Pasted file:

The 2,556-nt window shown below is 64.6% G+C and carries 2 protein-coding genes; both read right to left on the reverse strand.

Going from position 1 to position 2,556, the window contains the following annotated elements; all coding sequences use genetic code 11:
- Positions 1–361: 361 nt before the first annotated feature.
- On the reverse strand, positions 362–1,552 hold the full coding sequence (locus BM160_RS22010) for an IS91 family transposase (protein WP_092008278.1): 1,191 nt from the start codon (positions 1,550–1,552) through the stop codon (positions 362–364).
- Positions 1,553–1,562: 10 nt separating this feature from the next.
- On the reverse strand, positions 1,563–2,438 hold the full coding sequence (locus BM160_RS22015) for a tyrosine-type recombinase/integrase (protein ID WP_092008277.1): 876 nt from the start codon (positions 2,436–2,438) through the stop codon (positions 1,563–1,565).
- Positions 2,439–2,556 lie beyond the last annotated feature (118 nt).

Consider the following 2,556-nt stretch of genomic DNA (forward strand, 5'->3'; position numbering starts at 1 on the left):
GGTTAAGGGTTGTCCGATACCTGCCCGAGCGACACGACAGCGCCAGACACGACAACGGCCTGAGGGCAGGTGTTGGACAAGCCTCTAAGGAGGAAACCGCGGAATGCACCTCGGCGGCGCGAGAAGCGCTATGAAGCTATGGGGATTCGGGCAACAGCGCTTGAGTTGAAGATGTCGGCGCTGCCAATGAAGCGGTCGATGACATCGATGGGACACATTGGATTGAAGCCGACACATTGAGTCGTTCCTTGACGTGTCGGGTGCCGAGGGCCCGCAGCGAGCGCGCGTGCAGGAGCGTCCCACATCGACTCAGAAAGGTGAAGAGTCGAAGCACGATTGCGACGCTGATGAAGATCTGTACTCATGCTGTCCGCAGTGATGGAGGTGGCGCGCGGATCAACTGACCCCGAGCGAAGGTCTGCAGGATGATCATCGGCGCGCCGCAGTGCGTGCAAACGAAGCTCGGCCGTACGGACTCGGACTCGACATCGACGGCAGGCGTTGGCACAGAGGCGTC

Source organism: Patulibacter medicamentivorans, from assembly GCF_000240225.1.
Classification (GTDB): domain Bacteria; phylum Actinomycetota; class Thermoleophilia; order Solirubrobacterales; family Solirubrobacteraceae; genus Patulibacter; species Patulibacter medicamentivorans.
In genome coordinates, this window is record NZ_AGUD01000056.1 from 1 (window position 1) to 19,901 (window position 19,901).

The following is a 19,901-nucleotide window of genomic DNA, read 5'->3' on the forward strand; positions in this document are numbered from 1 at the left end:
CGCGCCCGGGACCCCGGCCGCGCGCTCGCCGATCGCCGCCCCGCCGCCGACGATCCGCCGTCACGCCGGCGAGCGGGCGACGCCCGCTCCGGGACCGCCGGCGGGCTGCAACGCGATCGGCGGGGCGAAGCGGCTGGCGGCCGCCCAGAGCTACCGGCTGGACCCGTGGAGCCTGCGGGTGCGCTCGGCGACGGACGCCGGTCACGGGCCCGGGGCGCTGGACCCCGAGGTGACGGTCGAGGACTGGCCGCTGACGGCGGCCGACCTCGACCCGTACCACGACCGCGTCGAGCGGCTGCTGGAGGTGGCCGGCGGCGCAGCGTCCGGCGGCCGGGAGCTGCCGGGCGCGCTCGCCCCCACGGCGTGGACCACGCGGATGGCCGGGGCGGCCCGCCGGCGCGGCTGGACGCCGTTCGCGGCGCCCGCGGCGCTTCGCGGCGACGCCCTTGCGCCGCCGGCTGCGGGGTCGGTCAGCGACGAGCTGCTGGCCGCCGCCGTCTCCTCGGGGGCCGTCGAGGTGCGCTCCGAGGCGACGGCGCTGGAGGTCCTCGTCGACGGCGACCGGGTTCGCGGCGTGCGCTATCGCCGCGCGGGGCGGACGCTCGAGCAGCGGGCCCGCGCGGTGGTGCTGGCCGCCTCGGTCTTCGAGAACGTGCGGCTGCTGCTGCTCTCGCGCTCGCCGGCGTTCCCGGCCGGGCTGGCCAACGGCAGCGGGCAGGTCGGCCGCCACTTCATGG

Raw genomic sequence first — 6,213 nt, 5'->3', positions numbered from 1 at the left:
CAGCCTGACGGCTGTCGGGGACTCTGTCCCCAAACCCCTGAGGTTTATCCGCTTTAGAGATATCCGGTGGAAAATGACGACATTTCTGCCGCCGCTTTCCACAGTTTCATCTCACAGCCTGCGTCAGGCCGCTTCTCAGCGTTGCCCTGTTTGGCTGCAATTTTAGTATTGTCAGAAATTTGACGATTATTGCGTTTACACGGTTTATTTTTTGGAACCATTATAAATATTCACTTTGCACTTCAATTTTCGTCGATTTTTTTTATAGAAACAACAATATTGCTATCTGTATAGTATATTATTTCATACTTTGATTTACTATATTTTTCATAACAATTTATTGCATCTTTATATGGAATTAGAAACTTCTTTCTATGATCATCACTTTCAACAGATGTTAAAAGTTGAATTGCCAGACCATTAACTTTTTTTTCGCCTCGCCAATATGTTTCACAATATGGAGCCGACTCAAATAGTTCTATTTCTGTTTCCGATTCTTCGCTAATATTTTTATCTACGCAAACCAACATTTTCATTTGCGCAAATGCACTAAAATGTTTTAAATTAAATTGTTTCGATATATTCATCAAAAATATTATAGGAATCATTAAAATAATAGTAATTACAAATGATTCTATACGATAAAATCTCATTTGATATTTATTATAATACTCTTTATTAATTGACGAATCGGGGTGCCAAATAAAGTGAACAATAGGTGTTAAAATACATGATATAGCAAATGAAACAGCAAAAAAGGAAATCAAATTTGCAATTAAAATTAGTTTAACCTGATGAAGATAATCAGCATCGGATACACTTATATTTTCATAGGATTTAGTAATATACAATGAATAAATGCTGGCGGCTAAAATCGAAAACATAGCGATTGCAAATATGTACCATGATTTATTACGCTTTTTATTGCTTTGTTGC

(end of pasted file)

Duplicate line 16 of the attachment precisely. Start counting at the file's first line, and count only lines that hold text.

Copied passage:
CAGCCTGACGGCTGTCGGGGACTCTGTCCCCAAACCCCTGAGGTTTATCCGCTTTAGAGATATCCGGTGGAAAATGACGACATTTCTGCCGCCGCTTTCCACAGTTTCATCTCACAGCCTGCGTCAGGCCGCTTCTCAGCGTTGCCCTGTTTGGCTGCAATTTTAGTATTGTCAGAAATTTGACGATTATTGCGTTTACACGGTTTATTTTTTGGAACCATTATAAATATTCACTTTGCACTTCAATTTTCGTCGATTTTTTTTATAGAAACAACAATATTGCTATCTGTATAGTATATTATTTCATACTTTGATTTACTATATTTTTCATAACAATTTATTGCATCTTTATATGGAATTAGAAACTTCTTTCTATGATCATCACTTTCAACAGATGTTAAAAGTTGAATTGCCAGACCATTAACTTTTTTTTCGCCTCGCCAATATGTTTCACAATATGGAGCCGACTCAAATAGTTCTATTTCTGTTTCCGATTCTTCGCTAATATTTTTATCTACGCAAACCAACATTTTCATTTGCGCAAATGCACTAAAATGTTTTAAATTAAATTGTTTCGATATATTCATCAAAAATATTATAGGAATCATTAAAATAATAGTAATTACAAATGATTCTATACGATAAAATCTCATTTGATATTTATTATAATACTCTTTATTAATTGACGAATCGGGGTGCCAAATAAAGTGAACAATAGGTGTTAAAATACATGATATAGCAAATGAAACAGCAAAAAAGGAAATCAAATTTGCAATTAAAATTAGTTTAACCTGATGAAGATAATCAGCATCGGATACACTTATATTTTCATAGGATTTAGTAATATACAATGAATAAATGCTGGCGGCTAAAATCGAAAACATAGCGATTGCAAATATGTACCATGATTTATTACGCTTTTTATTGCTTTGTTGC